I assumed the OP meant that the $44 exam was the standard new patient workup - weight, worms, peer into all the orifices, vaccinations if not up-to-date.
$176 is a little lower than we’ve paid in the past for dental cleanings. One of my cats had a tartar scaling & overall thorough cleaning with no extractions and I think it cost around $250. The other cat needed 2 extractions, so it was slightly more expensive, but not by a lot. The main cost is, I believe, the anaesthesia, bloodwork & post-op care.
Has a vet actually told you her teeth need cleaning? At age 11, if she’s never had dental work done before she probably does need tartar removal , but if a vet hasn’t specifically recommended it to you I would start with a general vet visit, and they’ll tell you if she needs a cleaning or not.
One of my cats needed a cleaning at age 4, and hasn’t needed it again yet (4 years later) the other not 'til almost age 8.
I’m in my last semester of college and I’m taking 18 untis of classes and haven’t had a job in a year. I have no real savings. I decided not to get a job until the summer because 18 units is a full load for me and I thought I would fail a class and couldn’t graduate.
She’s saying that since the cat is 11 that she’s up there in age and not important. She’s saying why do I have to pay for this cat, she’ll die anyway. She just believes in having cats, but never taking them to exams, dental check-ups or grooming or anything special. She likes the cats a lot but she’s an idiot that doesn’t believe in maintenance. It’s like buying a car and driving it around and never putting gas or oil in it or changing the tires. I’m going to count my change jar now.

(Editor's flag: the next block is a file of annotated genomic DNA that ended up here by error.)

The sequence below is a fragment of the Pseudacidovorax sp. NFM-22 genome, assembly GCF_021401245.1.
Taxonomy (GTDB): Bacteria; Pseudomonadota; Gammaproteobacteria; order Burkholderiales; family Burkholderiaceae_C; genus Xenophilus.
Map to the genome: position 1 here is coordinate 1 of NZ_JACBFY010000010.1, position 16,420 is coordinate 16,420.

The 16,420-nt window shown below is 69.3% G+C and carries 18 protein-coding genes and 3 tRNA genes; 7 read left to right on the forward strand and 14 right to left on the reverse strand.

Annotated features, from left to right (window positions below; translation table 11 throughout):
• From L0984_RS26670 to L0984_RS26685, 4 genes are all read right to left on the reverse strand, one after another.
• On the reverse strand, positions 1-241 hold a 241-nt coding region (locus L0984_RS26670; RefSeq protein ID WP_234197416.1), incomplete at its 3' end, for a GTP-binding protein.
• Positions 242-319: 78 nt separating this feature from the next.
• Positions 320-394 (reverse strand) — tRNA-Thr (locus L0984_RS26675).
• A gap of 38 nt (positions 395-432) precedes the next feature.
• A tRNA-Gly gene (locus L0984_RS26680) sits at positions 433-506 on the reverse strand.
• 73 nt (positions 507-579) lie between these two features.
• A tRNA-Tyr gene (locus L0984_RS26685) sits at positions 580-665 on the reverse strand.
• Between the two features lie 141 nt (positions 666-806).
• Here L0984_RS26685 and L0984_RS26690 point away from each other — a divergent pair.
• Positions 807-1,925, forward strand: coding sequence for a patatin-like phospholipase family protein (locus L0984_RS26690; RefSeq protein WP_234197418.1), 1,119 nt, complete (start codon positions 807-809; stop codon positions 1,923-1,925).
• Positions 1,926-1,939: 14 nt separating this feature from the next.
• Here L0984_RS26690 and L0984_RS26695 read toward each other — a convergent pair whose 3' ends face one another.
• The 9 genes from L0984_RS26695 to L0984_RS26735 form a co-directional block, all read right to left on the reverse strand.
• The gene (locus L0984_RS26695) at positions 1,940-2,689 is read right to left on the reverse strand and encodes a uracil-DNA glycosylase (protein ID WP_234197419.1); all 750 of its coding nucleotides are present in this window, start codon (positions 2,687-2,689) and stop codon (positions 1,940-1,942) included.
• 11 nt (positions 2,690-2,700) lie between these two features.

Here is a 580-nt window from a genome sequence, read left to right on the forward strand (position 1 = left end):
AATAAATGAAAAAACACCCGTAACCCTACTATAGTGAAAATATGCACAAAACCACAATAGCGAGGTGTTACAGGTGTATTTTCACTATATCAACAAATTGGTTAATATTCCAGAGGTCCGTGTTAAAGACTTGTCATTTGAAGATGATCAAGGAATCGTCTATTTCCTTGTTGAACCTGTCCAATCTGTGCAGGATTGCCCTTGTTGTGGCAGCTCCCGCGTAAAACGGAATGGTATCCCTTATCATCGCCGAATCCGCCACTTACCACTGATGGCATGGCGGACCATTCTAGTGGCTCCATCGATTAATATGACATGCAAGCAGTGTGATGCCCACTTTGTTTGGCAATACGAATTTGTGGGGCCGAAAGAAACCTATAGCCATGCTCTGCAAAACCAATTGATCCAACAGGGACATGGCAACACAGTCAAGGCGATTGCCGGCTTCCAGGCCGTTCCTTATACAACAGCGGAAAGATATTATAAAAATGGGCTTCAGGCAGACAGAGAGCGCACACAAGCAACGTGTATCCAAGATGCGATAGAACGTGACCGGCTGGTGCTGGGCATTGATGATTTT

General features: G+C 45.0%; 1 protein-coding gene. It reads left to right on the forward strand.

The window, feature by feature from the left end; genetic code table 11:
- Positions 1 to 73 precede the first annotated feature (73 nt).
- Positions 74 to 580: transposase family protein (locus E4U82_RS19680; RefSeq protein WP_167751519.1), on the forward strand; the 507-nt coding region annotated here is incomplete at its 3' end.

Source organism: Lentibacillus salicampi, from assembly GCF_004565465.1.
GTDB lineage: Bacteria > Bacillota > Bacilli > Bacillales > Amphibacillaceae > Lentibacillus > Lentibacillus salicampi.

Ah, that does make sense. Well yes, they can require a pre-op separate appointment. This is to prevent any unpleasant surprises when they get the cat on the table and under the anesthesia.
Sunny, I hope you find a way to deal with this. Your mom doesn’t sound like she understands the responsibility that comes with having a pet. It’s admirable that you want to take care of your cat. Please be honest with the vet and explain your situation; he might be willing to work something out. Or investigate other vets too, if that’s possible. Infected teeth are very painful to a cat.
For what it’s worth, I recently spent $1,100 on some extensive dental work for my 8-year-old cat. Seven teeth extracted including all four canines in four hours of surgery. But it was worth it to have my boy improve 100% and be pain-free, and to have the greatest feline dentist in the world, Dr. Rosenblad at the Angell Animal Medical Center in Boston, MA, take care of him. That man is a god.
Ahhhh, then I misunderstood, for certain. I thought she was talking about a simple cleaning - no surgery, tooth extraction, anesthesia, etc. involved. My mistake, and humblest apologies - I do hope you are able to get the cat the care it needs, Sunny. I ended up having to work for my old pets’ vet bills when I was a teenager, having the same kind of mother as you. She thought pet ownership was just feed 'em and let them come and go as they please. Fleas/shots/vet needs be damned. Yet today, her precious dog gets everything it could ever need. Why cats don’t deserve vet care but dogs do is beyond me.
BTW, I’m a she.
Tell your mom I have a wonderful 16 year old cat who is still going strong.
I don’t think the fee the vet is asking is out of line. Try going to your dentist and getting a cleaning + extraction for that. Vets have to purchase much of the same equipment that human doctors use, and that equipment + the drugs used aren’t cheap. Cats (and dogs) have to have anesthesia before any type of dental work - you can’t just tell them to sit still while that stuff is going on. Pre-dental blood work will show possible problems with anesthesia, and most vets require it for animals that are over ten years of age before putting them under.
I tiotally understand how hard it can be to coe up with the money for it; we have a dog that needs cleanings every 6 months. But like someone said, it is part of pet ownership.